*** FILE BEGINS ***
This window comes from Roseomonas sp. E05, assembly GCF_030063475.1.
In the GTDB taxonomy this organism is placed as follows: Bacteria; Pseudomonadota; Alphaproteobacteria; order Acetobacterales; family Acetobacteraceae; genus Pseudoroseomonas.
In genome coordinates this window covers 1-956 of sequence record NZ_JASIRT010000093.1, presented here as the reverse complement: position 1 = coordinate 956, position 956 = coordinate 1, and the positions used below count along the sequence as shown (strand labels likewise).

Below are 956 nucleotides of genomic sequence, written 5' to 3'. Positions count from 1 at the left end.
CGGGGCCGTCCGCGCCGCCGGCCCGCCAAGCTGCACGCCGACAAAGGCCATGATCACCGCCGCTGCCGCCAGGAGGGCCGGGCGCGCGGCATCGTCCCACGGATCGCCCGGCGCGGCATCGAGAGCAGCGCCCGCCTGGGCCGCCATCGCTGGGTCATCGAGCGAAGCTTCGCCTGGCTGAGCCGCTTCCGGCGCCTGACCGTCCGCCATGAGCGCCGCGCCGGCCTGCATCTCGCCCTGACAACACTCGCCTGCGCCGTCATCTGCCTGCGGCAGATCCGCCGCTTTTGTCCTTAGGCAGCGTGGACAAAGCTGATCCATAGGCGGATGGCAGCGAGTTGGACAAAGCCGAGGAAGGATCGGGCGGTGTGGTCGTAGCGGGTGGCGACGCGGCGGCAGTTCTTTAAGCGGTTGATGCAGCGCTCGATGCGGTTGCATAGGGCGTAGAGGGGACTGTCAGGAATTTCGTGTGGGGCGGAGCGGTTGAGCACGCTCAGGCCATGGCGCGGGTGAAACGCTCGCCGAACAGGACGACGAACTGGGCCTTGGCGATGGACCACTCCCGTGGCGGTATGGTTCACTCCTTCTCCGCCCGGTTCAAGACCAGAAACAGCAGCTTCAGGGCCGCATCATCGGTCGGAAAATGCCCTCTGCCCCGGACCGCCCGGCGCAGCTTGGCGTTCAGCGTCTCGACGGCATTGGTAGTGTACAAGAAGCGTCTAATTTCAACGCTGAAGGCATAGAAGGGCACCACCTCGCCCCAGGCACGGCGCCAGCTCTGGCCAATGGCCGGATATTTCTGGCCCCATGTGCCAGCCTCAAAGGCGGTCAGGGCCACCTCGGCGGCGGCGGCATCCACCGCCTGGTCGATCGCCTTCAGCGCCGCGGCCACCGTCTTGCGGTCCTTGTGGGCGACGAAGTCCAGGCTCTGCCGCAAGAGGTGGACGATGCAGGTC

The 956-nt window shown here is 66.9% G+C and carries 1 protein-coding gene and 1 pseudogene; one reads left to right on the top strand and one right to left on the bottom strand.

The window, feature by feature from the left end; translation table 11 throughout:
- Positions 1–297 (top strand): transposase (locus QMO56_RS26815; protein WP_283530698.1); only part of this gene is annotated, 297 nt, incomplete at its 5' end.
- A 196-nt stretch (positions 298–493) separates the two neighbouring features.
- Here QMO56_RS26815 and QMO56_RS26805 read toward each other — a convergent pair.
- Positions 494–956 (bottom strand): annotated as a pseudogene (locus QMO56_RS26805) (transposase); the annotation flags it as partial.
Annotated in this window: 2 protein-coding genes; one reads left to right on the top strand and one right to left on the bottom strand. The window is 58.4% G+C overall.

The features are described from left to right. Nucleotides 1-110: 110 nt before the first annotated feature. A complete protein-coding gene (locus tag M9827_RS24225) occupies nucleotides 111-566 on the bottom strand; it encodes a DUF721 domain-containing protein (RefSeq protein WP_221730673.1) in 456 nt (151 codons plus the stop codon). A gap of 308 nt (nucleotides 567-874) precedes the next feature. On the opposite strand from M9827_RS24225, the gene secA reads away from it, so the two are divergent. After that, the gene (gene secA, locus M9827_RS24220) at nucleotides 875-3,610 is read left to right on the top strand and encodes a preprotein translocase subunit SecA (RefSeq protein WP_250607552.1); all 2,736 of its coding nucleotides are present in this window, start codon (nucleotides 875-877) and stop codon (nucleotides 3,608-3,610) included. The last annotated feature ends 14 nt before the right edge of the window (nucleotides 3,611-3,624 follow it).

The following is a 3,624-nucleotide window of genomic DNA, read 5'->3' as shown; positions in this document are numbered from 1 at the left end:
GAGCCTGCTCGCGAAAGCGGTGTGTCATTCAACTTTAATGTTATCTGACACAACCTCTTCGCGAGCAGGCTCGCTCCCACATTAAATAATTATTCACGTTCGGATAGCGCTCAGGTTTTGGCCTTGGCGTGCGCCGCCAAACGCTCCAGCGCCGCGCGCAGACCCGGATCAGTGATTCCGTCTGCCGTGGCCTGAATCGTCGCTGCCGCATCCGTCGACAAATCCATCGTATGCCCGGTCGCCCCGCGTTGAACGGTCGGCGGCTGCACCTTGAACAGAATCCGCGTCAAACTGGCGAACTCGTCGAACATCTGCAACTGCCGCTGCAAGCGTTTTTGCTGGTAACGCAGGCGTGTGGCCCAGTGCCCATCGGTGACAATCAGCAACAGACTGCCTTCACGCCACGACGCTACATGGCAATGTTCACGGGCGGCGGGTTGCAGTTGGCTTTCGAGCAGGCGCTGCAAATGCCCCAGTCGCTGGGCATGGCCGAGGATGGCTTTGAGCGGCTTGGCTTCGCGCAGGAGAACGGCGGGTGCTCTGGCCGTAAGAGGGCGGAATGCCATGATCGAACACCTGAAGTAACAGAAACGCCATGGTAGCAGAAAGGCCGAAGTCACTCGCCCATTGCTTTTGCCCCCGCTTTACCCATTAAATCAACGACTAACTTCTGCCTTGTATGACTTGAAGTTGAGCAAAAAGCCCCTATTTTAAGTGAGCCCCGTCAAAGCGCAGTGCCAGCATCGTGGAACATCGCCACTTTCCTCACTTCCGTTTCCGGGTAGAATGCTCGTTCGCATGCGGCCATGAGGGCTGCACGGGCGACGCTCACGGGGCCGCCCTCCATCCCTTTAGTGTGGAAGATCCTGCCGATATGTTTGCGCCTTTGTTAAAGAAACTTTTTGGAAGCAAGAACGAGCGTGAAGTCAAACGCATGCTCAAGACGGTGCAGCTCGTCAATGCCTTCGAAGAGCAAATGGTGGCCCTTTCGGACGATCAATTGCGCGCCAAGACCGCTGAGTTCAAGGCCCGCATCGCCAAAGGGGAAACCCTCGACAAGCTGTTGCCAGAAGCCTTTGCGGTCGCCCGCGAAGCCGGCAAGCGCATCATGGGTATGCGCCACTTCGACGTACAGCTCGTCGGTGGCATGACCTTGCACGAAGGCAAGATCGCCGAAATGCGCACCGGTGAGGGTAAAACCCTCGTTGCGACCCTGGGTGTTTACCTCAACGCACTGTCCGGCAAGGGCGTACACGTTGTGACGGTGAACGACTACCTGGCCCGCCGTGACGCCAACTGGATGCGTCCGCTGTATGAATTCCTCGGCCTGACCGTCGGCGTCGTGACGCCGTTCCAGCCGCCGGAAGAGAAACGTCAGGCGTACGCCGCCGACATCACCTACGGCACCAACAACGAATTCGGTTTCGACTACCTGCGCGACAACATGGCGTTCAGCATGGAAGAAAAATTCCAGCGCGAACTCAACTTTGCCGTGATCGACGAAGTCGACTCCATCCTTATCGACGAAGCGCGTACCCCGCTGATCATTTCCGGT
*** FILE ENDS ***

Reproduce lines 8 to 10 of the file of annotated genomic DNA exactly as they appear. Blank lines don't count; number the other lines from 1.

- Positions 1–297 (top strand): transposase (locus QMO56_RS26815; protein WP_283530698.1); only part of this gene is annotated, 297 nt, incomplete at its 5' end.
- A 196-nt stretch (positions 298–493) separates the two neighbouring features.
- Here QMO56_RS26815 and QMO56_RS26805 read toward each other — a convergent pair.